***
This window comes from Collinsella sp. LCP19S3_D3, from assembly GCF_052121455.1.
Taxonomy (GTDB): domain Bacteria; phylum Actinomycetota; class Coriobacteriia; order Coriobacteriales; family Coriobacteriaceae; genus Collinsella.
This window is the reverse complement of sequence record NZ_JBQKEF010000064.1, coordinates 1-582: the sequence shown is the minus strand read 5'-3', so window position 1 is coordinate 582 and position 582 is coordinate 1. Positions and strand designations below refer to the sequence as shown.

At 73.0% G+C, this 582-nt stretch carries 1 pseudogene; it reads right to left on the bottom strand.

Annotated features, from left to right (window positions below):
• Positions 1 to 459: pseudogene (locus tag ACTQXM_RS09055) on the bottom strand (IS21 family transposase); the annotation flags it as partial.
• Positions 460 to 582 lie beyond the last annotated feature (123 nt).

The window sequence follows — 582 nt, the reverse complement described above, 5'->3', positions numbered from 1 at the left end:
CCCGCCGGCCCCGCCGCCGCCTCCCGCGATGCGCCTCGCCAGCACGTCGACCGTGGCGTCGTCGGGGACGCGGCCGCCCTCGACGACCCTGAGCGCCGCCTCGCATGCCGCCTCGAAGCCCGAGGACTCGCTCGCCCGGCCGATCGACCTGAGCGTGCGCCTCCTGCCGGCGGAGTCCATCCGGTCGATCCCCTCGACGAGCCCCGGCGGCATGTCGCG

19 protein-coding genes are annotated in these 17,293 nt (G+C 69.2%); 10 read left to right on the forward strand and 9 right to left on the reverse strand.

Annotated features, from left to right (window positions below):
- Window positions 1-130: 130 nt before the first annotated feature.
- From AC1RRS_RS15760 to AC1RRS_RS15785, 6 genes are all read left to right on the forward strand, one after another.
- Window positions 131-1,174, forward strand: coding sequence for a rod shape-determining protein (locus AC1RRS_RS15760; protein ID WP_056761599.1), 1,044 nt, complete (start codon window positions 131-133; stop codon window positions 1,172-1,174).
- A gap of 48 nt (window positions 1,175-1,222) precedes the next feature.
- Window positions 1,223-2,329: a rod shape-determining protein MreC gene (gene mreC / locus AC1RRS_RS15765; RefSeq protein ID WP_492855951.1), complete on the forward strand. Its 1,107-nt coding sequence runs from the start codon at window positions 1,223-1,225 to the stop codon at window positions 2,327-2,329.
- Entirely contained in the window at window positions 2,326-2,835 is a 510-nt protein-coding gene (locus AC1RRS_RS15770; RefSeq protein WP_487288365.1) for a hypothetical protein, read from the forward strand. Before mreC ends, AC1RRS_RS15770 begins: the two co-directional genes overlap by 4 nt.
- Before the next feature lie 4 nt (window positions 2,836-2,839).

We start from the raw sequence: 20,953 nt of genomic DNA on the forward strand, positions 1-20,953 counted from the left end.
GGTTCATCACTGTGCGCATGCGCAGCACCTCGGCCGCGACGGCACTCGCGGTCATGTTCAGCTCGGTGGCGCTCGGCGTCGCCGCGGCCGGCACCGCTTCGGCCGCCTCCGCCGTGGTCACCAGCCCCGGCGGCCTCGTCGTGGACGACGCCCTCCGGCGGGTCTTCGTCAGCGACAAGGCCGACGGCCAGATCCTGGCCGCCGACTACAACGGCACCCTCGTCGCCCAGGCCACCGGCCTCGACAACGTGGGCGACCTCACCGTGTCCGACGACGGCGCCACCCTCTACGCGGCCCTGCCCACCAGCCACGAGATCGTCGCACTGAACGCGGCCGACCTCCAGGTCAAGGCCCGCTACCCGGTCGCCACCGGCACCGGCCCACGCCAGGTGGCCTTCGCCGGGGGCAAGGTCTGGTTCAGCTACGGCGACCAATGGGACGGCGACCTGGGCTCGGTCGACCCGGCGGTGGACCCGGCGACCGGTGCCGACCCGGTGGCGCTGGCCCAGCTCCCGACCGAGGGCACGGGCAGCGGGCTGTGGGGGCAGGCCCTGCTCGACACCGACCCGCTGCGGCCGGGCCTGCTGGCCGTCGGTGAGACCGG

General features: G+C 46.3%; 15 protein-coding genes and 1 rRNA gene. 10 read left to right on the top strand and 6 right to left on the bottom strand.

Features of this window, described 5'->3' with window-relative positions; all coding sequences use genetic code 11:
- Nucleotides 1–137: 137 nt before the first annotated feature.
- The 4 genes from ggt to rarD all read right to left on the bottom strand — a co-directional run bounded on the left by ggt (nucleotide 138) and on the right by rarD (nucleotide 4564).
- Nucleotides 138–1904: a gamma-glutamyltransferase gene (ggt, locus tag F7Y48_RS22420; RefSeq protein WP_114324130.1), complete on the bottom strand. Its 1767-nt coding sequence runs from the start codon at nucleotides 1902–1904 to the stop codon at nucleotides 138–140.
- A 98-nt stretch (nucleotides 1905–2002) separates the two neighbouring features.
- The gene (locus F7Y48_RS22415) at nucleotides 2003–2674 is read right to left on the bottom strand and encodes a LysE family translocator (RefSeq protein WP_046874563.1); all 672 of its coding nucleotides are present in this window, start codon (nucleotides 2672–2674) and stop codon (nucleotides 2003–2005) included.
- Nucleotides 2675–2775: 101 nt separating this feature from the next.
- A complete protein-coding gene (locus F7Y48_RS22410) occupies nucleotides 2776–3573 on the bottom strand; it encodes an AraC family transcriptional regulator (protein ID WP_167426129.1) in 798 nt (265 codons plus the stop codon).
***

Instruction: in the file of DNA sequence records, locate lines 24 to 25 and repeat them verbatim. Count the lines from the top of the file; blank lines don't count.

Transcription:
- The 4 genes from ggt to rarD all read right to left on the bottom strand — a co-directional run bounded on the left by ggt (nucleotide 138) and on the right by rarD (nucleotide 4564).
- Nucleotides 138–1904: a gamma-glutamyltransferase gene (ggt, locus tag F7Y48_RS22420; RefSeq protein WP_114324130.1), complete on the bottom strand. Its 1767-nt coding sequence runs from the start codon at nucleotides 1902–1904 to the stop codon at nucleotides 138–140.